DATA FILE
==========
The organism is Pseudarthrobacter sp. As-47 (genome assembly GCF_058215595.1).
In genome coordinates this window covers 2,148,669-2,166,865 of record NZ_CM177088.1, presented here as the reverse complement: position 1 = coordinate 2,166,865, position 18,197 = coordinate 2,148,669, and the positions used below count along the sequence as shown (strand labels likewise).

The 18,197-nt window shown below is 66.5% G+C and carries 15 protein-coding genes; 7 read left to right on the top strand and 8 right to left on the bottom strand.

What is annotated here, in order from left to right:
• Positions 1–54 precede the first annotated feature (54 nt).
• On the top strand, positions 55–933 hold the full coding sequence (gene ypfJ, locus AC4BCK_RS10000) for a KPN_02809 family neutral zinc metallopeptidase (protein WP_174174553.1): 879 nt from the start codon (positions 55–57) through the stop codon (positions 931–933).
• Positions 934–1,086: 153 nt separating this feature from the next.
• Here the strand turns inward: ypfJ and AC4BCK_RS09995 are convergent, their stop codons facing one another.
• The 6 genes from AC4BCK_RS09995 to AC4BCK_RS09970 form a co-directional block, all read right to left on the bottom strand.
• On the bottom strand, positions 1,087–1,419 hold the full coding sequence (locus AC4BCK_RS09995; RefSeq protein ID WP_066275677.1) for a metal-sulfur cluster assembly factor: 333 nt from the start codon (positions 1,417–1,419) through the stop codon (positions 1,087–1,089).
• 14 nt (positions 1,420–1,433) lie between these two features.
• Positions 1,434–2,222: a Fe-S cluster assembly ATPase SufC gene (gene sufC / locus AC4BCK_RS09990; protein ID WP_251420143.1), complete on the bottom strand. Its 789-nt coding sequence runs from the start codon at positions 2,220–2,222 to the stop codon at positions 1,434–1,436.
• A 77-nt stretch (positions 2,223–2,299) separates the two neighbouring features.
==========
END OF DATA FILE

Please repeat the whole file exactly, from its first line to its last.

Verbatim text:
The organism is Pseudarthrobacter sp. As-47 (genome assembly GCF_058215595.1).
In genome coordinates this window covers 2,148,669-2,166,865 of record NZ_CM177088.1, presented here as the reverse complement: position 1 = coordinate 2,166,865, position 18,197 = coordinate 2,148,669, and the positions used below count along the sequence as shown (strand labels likewise).

The 18,197-nt window shown below is 66.5% G+C and carries 15 protein-coding genes; 7 read left to right on the top strand and 8 right to left on the bottom strand.

What is annotated here, in order from left to right:
• Positions 1–54 precede the first annotated feature (54 nt).
• On the top strand, positions 55–933 hold the full coding sequence (gene ypfJ, locus AC4BCK_RS10000) for a KPN_02809 family neutral zinc metallopeptidase (protein WP_174174553.1): 879 nt from the start codon (positions 55–57) through the stop codon (positions 931–933).
• Positions 934–1,086: 153 nt separating this feature from the next.
• Here the strand turns inward: ypfJ and AC4BCK_RS09995 are convergent, their stop codons facing one another.
• The 6 genes from AC4BCK_RS09995 to AC4BCK_RS09970 form a co-directional block, all read right to left on the bottom strand.
• On the bottom strand, positions 1,087–1,419 hold the full coding sequence (locus AC4BCK_RS09995; RefSeq protein ID WP_066275677.1) for a metal-sulfur cluster assembly factor: 333 nt from the start codon (positions 1,417–1,419) through the stop codon (positions 1,087–1,089).
• 14 nt (positions 1,420–1,433) lie between these two features.
• Positions 1,434–2,222: a Fe-S cluster assembly ATPase SufC gene (gene sufC / locus AC4BCK_RS09990; protein ID WP_251420143.1), complete on the bottom strand. Its 789-nt coding sequence runs from the start codon at positions 2,220–2,222 to the stop codon at positions 1,434–1,436.
• A 77-nt stretch (positions 2,223–2,299) separates the two neighbouring features.